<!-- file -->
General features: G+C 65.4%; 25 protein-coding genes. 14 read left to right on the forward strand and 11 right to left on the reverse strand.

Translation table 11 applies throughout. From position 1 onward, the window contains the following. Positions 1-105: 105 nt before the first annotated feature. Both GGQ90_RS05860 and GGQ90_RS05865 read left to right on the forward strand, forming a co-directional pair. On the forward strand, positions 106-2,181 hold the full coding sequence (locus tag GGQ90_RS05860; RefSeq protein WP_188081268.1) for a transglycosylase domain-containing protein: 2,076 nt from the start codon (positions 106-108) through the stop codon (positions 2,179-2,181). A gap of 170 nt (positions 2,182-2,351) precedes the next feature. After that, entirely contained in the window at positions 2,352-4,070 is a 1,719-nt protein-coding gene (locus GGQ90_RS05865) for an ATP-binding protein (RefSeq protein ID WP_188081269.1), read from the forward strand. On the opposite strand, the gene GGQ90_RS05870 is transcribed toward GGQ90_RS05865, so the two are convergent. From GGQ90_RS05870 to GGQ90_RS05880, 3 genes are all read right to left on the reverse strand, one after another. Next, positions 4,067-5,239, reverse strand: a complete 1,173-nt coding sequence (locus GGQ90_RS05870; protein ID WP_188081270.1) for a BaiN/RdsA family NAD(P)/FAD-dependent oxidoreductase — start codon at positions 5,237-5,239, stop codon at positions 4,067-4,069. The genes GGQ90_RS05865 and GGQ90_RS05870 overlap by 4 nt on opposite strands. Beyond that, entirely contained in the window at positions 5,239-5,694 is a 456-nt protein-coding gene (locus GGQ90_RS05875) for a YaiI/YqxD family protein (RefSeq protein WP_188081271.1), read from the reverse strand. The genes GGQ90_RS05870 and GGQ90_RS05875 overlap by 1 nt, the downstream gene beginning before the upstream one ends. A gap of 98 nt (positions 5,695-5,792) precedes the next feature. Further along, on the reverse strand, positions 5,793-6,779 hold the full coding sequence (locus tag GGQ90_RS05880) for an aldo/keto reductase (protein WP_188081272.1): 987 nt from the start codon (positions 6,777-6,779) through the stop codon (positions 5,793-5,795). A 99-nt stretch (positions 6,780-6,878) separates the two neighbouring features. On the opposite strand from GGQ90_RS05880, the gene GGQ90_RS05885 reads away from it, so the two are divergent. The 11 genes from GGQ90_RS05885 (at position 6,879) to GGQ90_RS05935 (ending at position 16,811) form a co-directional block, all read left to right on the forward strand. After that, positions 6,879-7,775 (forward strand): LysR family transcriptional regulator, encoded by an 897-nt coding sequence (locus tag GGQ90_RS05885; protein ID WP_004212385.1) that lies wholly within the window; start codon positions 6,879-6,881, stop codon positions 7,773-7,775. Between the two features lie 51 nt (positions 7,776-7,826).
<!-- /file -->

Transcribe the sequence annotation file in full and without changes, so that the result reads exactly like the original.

General features: G+C 65.4%; 25 protein-coding genes. 14 read left to right on the forward strand and 11 right to left on the reverse strand.

Translation table 11 applies throughout. From position 1 onward, the window contains the following. Positions 1-105: 105 nt before the first annotated feature. Both GGQ90_RS05860 and GGQ90_RS05865 read left to right on the forward strand, forming a co-directional pair. On the forward strand, positions 106-2,181 hold the full coding sequence (locus tag GGQ90_RS05860; RefSeq protein WP_188081268.1) for a transglycosylase domain-containing protein: 2,076 nt from the start codon (positions 106-108) through the stop codon (positions 2,179-2,181). A gap of 170 nt (positions 2,182-2,351) precedes the next feature. After that, entirely contained in the window at positions 2,352-4,070 is a 1,719-nt protein-coding gene (locus GGQ90_RS05865) for an ATP-binding protein (RefSeq protein ID WP_188081269.1), read from the forward strand. On the opposite strand, the gene GGQ90_RS05870 is transcribed toward GGQ90_RS05865, so the two are convergent. From GGQ90_RS05870 to GGQ90_RS05880, 3 genes are all read right to left on the reverse strand, one after another. Next, positions 4,067-5,239, reverse strand: a complete 1,173-nt coding sequence (locus GGQ90_RS05870; protein ID WP_188081270.1) for a BaiN/RdsA family NAD(P)/FAD-dependent oxidoreductase — start codon at positions 5,237-5,239, stop codon at positions 4,067-4,069. The genes GGQ90_RS05865 and GGQ90_RS05870 overlap by 4 nt on opposite strands. Beyond that, entirely contained in the window at positions 5,239-5,694 is a 456-nt protein-coding gene (locus GGQ90_RS05875) for a YaiI/YqxD family protein (RefSeq protein WP_188081271.1), read from the reverse strand. The genes GGQ90_RS05870 and GGQ90_RS05875 overlap by 1 nt, the downstream gene beginning before the upstream one ends. A gap of 98 nt (positions 5,695-5,792) precedes the next feature. Further along, on the reverse strand, positions 5,793-6,779 hold the full coding sequence (locus tag GGQ90_RS05880) for an aldo/keto reductase (protein WP_188081272.1): 987 nt from the start codon (positions 6,777-6,779) through the stop codon (positions 5,793-5,795). A 99-nt stretch (positions 6,780-6,878) separates the two neighbouring features. On the opposite strand from GGQ90_RS05880, the gene GGQ90_RS05885 reads away from it, so the two are divergent. The 11 genes from GGQ90_RS05885 (at position 6,879) to GGQ90_RS05935 (ending at position 16,811) form a co-directional block, all read left to right on the forward strand. After that, positions 6,879-7,775 (forward strand): LysR family transcriptional regulator, encoded by an 897-nt coding sequence (locus tag GGQ90_RS05885; protein ID WP_004212385.1) that lies wholly within the window; start codon positions 6,879-6,881, stop codon positions 7,773-7,775. Between the two features lie 51 nt (positions 7,776-7,826).